Grubhub Is Value $3.1 Billion Much less Than It Was a Week In the past. Right here’s What That Means for Supply Apps.
It’s been a rough few years for Grubhub. The onetime restaurant delivery leader in the US has steadily lost market share to its younger rivals. It went up for sale in 2020, landing in the hands of Amsterdam-based Just Eat Takeaway in a $7.3 billion all-stock deal. Months after the acquisition closed in 2021, Just Eat investors called on the company to ditch Grubhub and focus on Europe instead. In April, the company admitted it was exploring a full or partial sale. Now, Grubhub’s parent company says it’s worth significantly less than its purchase price, taking a $3.1 billion write-down on the business last week.
Restaurant delivery companies are facing a reality check of sorts after experiencing record pandemic-era growth. First, the business took a hit as people started dining out again instead of ordering in. Now, record levels of inflation could take a toll on diners’ ability to spend money on the convenience of delivery. Just Eat Takeaway’s leadership says Grubhub’s value reduction is a result of market conditions, not the company’s performance. Still, orders are down 10 percent in the first half of 2022 compared to the same period last year.
Grubhub might be down, but it’s not out. Last month, the company struck a deal with Amazon giving its Prime members a year’s worth of free deliveries with Grubhub+, the company’s subscription program. Members typically pay $10 per month in exchange for free delivery on orders over $12 from a select group of restaurants.
Delivery companies like membership programs because they encourage repeat business. During a recent call with investors and analysts, Uber CEO Dara Khosrowshahi said that Uber One, the company’s own monthly membership plan that spans rides and food delivery, had 10 million members worldwide. Those members account for nearly a third of the cash spent on Uber’s delivery app.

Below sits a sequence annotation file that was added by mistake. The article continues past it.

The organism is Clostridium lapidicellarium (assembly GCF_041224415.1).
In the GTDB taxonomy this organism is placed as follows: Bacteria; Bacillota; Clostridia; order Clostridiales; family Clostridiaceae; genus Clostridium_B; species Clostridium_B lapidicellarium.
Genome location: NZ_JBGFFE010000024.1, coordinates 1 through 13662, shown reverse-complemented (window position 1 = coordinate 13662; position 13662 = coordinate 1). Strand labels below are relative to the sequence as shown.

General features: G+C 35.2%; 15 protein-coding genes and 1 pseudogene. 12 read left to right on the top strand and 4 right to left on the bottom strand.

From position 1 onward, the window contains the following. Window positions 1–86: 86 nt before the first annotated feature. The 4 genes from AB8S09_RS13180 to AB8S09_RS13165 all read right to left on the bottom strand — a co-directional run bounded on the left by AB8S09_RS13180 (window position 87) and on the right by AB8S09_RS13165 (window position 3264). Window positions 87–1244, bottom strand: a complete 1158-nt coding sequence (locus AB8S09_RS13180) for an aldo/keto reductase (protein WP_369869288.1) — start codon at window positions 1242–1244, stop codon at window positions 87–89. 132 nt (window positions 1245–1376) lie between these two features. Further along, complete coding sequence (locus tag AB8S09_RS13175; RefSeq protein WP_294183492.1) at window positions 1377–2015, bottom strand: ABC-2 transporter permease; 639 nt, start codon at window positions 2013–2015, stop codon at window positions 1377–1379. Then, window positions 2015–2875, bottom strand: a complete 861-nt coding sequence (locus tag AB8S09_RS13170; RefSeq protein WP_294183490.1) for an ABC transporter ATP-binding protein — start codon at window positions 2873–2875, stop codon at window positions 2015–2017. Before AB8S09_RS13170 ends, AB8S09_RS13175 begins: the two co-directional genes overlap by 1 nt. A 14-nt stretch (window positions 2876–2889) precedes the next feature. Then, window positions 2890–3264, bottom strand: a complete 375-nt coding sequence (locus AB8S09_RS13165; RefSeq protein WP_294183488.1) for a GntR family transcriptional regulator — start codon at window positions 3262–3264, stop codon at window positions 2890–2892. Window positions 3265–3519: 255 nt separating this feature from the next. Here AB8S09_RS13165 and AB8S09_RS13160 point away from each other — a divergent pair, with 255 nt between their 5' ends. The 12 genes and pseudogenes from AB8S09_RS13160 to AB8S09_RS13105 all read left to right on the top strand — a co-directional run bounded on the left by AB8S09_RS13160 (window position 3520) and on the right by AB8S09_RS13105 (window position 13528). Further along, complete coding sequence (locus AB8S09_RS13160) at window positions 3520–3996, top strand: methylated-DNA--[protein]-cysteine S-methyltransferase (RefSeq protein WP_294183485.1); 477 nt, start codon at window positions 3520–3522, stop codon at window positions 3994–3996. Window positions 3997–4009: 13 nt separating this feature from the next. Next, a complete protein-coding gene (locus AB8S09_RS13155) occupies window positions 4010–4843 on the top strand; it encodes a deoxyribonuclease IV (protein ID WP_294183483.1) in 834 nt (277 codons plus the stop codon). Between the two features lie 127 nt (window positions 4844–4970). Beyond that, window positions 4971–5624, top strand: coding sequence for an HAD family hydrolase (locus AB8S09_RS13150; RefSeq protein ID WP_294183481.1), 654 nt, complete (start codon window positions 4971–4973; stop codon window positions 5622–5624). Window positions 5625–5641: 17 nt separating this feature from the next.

“Free delivery” is an easy sell to anyone who’s gotten used to ordering dinner from their phone, and the companies keep making it easier. DoorDash gives Chase credit cardholders a free yearlong DashPass subscription. Uber has given six-month Uber One subscriptions to Hulu and Disney+ subscribers.
Of course, someone has to pay for it. To access valuable Grubhub+ customers, restaurants have to sign up for the company’s “plus” or “premium” tiers of service. Restaurants on DoorDash have to pay a commission rate of at least 25 percent to get in front of its 10 million-plus members. Building a robust subscriber base lets delivery companies charge restaurants more money to reach the most loyal customers.
Incidentally, Grubhub recently scored another win in San Francisco as city supervisors approved changes to its permanent 15 percent cap on delivery commissions. In exchange for the changes, which Grubhub called “a reasonable legislative solution” in a statement, the company agreed to drop a lawsuit it filed alongside DoorDash that challenged the ordinance. Soon, the delivery companies will be able to charge San Francisco restaurants higher commissions for services beyond “core delivery”—things like marketing support and access to subscribers. (New York, a city where Grubhub has traditionally fared well thanks to its 2013 Seamless acquisition, is probably next; Uber Eats joined Grubhub and DoorDash in a similar lawsuit over that city’s permanent cap.)
With its business model successfully defended, Grubhub can resume its work to claw back lost business. It’s too early to tell if Grubhub’s recent Amazon partnership might change its fortune, but linking up with America’s biggest retailer could offer the underdog more competitive advantages. Rival DoorDash has benefitted from fast expansion into other verticals like convenience and grocery, while Uber can cross-sell its riders, converting them to loyal delivery customers. Amazon has historically struggled with restaurant delivery, shutting down its own online ordering service, Amazon Restaurants, in 2019.
Could it be a match made in heaven? Just Eat’s CEO wouldn’t disclose details of the recent partnership during an August call with investors, but said Grubhub’s orders are up.
“It would surprise me a lot if you won’t see anything over the course of the next year in terms of better trajectory for this business,” Groen said. “It’s early days, but it looks pretty good to us.”
Kristen Hawley writes about technology and the restaurant business from San Francisco. She is the founder of Expedite, a weekly restaurant tech newsletter.
Source: Robb Report